PEOPLE are urged to curb thirst for sugary drinks as health experts warn alarming new figures show our consumption is weighing in big on the nation’s obesity epidemic.
Almost one in seven Ballarat adults drink sugary drinks daily more with more than 60 per cent of Ballarat residents classed overweight or obese. In parts of regional Victoria, one in four adults is quenching their sweet tooth daily.
Ballarat MP and federal opposition health spokesperson Catherine King said the problem was getting worse and, while a complex issue, cultural change was needed.
“While sugar consumption isn’t the only issue, we know that it plays a significant role. That’s why we went to the last election with a policy to introduce a National Nutrition Framework, to work with food producers and retailers to expand the use of the health star rating system,” Ms King said.
“Picking up the packet to read it is one thing -- we need to help people understand it as simply and as quickly as possible so they can make healthy and informed choices when it comes to sugary drinks and other unhealthy options.”
Rethink Sugary Drink, an alliance between 13 major health and community bodies, says comparisons between sugary drink consumption with obesity levels must not be ignored. The campaign pushes for a sugar tax on drinks to help tackle consumption and fund obesity prevention initiatives.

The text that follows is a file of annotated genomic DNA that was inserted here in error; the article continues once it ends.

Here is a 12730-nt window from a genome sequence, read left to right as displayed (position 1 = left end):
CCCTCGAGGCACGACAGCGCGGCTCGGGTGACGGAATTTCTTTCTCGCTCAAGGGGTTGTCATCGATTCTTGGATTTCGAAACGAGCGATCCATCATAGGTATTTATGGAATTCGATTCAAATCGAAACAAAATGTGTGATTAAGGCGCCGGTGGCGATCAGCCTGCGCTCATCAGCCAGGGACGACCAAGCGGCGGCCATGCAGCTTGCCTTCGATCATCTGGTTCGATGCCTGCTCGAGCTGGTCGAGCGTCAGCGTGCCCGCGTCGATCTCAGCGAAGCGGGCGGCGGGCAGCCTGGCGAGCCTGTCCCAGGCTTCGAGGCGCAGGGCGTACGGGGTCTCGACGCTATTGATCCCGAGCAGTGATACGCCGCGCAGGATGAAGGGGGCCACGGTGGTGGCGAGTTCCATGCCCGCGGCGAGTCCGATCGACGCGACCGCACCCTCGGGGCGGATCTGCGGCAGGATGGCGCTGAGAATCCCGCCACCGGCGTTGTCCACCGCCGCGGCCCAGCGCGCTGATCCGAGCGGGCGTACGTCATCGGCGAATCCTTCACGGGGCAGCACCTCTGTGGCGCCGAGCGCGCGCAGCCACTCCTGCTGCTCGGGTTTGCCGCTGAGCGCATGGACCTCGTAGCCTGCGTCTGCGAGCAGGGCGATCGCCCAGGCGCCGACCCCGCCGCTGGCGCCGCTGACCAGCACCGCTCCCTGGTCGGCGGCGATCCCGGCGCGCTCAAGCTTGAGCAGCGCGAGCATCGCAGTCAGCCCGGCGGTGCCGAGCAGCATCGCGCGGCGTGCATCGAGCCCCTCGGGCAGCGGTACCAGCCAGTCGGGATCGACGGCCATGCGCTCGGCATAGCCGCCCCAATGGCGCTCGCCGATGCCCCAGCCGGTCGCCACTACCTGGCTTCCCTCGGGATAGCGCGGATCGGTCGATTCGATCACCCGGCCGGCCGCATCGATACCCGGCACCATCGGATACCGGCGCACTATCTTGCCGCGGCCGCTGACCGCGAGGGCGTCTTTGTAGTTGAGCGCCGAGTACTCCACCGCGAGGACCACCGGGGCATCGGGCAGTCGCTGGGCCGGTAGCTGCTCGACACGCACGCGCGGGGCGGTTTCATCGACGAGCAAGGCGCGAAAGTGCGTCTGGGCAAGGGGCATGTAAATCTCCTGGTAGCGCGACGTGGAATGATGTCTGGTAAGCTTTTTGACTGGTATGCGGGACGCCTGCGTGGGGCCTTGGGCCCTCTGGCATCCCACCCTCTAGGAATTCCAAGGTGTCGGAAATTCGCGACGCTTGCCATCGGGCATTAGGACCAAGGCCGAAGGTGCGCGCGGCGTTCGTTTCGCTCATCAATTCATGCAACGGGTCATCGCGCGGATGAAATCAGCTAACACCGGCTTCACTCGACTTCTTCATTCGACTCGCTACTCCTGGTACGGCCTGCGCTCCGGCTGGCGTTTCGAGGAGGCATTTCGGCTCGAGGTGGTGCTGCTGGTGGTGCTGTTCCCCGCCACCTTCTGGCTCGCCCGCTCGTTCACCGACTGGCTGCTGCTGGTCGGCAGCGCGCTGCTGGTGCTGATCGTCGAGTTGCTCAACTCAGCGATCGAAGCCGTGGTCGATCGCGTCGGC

YMCA has found strong support for community change in the Pyrenees.
Sugary and sweet drinks have been kept from sight across Pyrenees pools in Avoca, Beaufort and Landsborough this summer. This was part of a YMCA staged approach to eliminate sugary treats from its venues and programs.
YMCA Ballarat chief executive officer Kate Phillips said pool-side water consumption increased and community appetite had been, a little surprisingly, welcome to the change.
“We know changing habits isn’t something done easily. Changing habits takes time,” Ms Phillips said. “Change management and engendering community good spirit is about bringing people along for the journey.”
Ms Phillips said the YMCA was looking towards offering a greater variety of healthier, less sugary food options at Pyrenees pools next summer.
Rethink Sugary Drinks is calling on the Australian government to raise greater awareness of health implications of sugary drink, including tooth decay, heart and kidney disease and cancer.